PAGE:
The Lynch Family

Lynch family crest

(Crest No. 13. Plate 69.)

THE Lynch family is of Norman origin, and came to Ireland in the year 1172. The Lynches secured estates in the present Counties of Limerick and Galway. The Lynches were among the earlier of the Norman families who adopted Irish customs and became identified with the native population. They even assumed the Irish prefix “O” to their name, and called themselves the O’Lynches. Some of this name, however, have been shown to be of Irish, or Milesian, extraction—the O’Loinsighs, mentioned in the “Annals of the Four Masters” in the tenth and eleventh centuries as Chiefs of Ulidia, now the County of Down.

This family has given many illustrious names to Irish history. One of them, a Galway mayor, or warden, in 1493, acquired a somewhat doubtful reputation by hanging his only son from the window sill of his house for murder, an act that is perpetuated in the phrase “Lynch Law” to the present day.

A noted member of this family was the Rev. John Lynch, Archdeacon of Tuam, author of “Cambrensis Eversus” and other works. He was born in 1600, and was descended from the family of Hugh de Lacy. His father, Alexander Lynch, who lived during the Penal Laws, was one of the few remaining hedge schoolmasters in Connaught. Hardiman, in his account of his regal visitation in that province in 1615, thus refers to Lynch’s school: “We found in Galway a publique schoolmaster, named Lynch, placed there by the citizens, who had great numbers of schollers, not only out of that province, but also out of the Pale, and other partes, resorting to him. Wee had daily proofe, during our continuance in that citty, how well his schollers profited under him, by the verses and orations which they presented us. Wee sent for that schoolmaster before us, and seriously advised him to conform to the religion established, and, not prevailing with our advices, we enjoyned him to forbear teaching; and I, the Chancellor—Thomas Jones—did take a recognizance of him and some others of his kinsmen in that citty, in the sum of £400 sterling to his Mate use, that from thenceforth he should forbear to teach any more without the special license of the Lord Deputy.”

Singular as it may seem, Archdeacon Lynch, the son of this proscribed schoolmaster, was an English loyalist, and a bitter opponent of the policy of the Papal Nuncio, Rinuccini, and of Owen Roe O’Neil. After the surrender of Galway, in 1652, he had, notwithstanding his loyalty, to fly to France, where he died in exile. His “Cambrensis Eversus” is one of the most valuable Irish historical works extant. He wrote several other works in defense of his race and faith, all of which are marked by learning and ability.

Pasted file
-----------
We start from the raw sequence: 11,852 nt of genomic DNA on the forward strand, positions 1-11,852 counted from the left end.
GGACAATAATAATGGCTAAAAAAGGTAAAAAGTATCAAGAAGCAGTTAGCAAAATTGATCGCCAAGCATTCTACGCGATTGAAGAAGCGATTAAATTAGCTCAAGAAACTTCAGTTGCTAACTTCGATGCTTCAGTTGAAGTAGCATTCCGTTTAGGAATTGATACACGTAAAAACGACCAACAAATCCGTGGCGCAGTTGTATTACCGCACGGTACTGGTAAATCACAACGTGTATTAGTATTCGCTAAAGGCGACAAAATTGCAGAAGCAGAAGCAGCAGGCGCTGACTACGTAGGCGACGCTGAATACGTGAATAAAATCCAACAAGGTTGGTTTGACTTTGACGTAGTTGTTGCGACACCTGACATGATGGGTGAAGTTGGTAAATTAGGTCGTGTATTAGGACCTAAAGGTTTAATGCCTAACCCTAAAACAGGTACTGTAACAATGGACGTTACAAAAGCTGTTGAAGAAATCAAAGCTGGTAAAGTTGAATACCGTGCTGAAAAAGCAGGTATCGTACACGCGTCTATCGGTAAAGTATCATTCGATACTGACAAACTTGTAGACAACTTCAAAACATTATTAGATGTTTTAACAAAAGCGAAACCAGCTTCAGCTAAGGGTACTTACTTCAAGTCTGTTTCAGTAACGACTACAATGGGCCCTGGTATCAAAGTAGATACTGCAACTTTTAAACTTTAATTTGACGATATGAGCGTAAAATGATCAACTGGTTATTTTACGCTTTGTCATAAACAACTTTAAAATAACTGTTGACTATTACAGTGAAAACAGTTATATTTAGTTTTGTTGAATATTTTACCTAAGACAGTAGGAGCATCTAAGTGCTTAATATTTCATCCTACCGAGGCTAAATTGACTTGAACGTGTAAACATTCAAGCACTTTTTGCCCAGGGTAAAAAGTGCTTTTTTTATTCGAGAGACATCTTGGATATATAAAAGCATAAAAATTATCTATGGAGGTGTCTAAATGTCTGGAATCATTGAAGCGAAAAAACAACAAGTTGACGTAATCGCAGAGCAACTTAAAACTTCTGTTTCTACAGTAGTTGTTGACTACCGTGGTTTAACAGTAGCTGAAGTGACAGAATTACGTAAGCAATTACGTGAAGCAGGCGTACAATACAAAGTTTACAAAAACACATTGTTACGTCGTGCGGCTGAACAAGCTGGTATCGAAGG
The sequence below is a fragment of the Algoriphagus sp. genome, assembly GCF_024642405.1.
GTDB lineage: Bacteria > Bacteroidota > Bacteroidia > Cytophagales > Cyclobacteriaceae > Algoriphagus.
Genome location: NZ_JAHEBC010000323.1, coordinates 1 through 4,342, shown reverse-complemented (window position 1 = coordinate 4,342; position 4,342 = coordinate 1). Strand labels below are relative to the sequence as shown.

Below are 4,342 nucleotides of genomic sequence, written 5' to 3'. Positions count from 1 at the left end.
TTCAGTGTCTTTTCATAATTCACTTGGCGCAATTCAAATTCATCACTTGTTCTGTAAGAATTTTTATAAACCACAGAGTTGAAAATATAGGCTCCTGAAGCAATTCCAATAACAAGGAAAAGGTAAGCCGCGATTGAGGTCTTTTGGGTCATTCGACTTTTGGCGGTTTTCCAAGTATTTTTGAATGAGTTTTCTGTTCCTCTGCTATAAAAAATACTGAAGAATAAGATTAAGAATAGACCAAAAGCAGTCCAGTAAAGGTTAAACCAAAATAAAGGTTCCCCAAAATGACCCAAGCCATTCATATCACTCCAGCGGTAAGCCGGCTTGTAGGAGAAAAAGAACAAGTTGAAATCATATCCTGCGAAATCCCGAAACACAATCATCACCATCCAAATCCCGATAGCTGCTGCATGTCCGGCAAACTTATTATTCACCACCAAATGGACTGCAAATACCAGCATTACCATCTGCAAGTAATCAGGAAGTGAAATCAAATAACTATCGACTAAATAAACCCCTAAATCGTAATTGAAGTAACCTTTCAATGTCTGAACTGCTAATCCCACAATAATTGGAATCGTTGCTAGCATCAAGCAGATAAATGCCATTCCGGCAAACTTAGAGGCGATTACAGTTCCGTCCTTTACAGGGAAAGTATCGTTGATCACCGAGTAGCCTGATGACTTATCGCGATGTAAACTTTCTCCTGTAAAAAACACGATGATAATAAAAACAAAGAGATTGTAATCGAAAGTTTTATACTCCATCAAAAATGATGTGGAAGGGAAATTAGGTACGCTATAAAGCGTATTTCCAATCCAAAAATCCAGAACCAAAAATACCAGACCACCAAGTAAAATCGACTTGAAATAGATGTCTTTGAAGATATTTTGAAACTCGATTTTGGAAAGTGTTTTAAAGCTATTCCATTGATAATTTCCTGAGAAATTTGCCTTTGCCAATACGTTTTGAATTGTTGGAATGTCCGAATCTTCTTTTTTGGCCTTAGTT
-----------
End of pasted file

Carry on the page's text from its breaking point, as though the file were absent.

Several members of this family distinguished themselves in the Irish Brigade in the service of France. At the surprise of Cremona, Captain Lynch, of Dillon’s Regiment, with thirty-five men, was stationed at the Po Gate, which he held the whole day against the Austrians, and, in the words of the French war report, “after performing prodigies of valor, saved the place by his obstinate defense.”

Dominick Lynch, of the Galway branch of the family, was a lieutenant-colonel in Lally’s Regiment, and signalized himself in three Continents. He served with Lally in India, and was one of the officers who accompanied Colonel Warren to Scotland to rescue Prince Charles, the Pretender, receiving for his services in that expedition the reward of a thousand livres.

At the siege of Savannah, during the American Revolution, when Count d’Estaing attacked the city, Lynch exhibited singular bravery. The Count de Segur relates the following anecdote of him on that occasion:

“M. d’Estaing, at the most critical moment of that sanguinary affair, being at the head of the right column, directed Lynch to carry an urgent order to the third column, which was on the left. The columns were then within grapeshot of the enemy’s intrenchments, and on both sides a tremendous firing was kept up. Lynch, instead of passing through the center or in the rear of the columns, proceeded coolly through the shower of balls and grapeshot which the French and English were discharging at each other. It was in vain that M. d’Estaing and those who surrounded him cried to Lynch to take another direction; he went on, executed his order, and returned by the same way, that is to say, under a vault of flying shot, and where every one expected to witness his instant destruction. ‘Zounds,’ said the General on seeing his return unhurt, ‘the devil must be in you, surely! Why did you choose such a road as that, in which you might have expected to perish a thousand times over?’ ‘Because it was the shortest,’ answered Lynch. He then went with equal coolness and joined the group that was most ardently engaged in storming the place. “He was,” continues Segur, “afterward promoted to the rank of lieutenant-general, and commanded our infantry in the first engagement we had with the Prussians, on the heights of Valmy, in 1792.”

In America this family has also been worthily represented. Thomas Lynch, of South Carolina, was a member of the Continental Congress, and his son, Thomas Lynch, was one of the signers of the Declaration of Independence. The late Admiral Patricio Lynch distinguished in the Chilian-Peruvian war, was a descendant of a branch of this family settled in Ulster.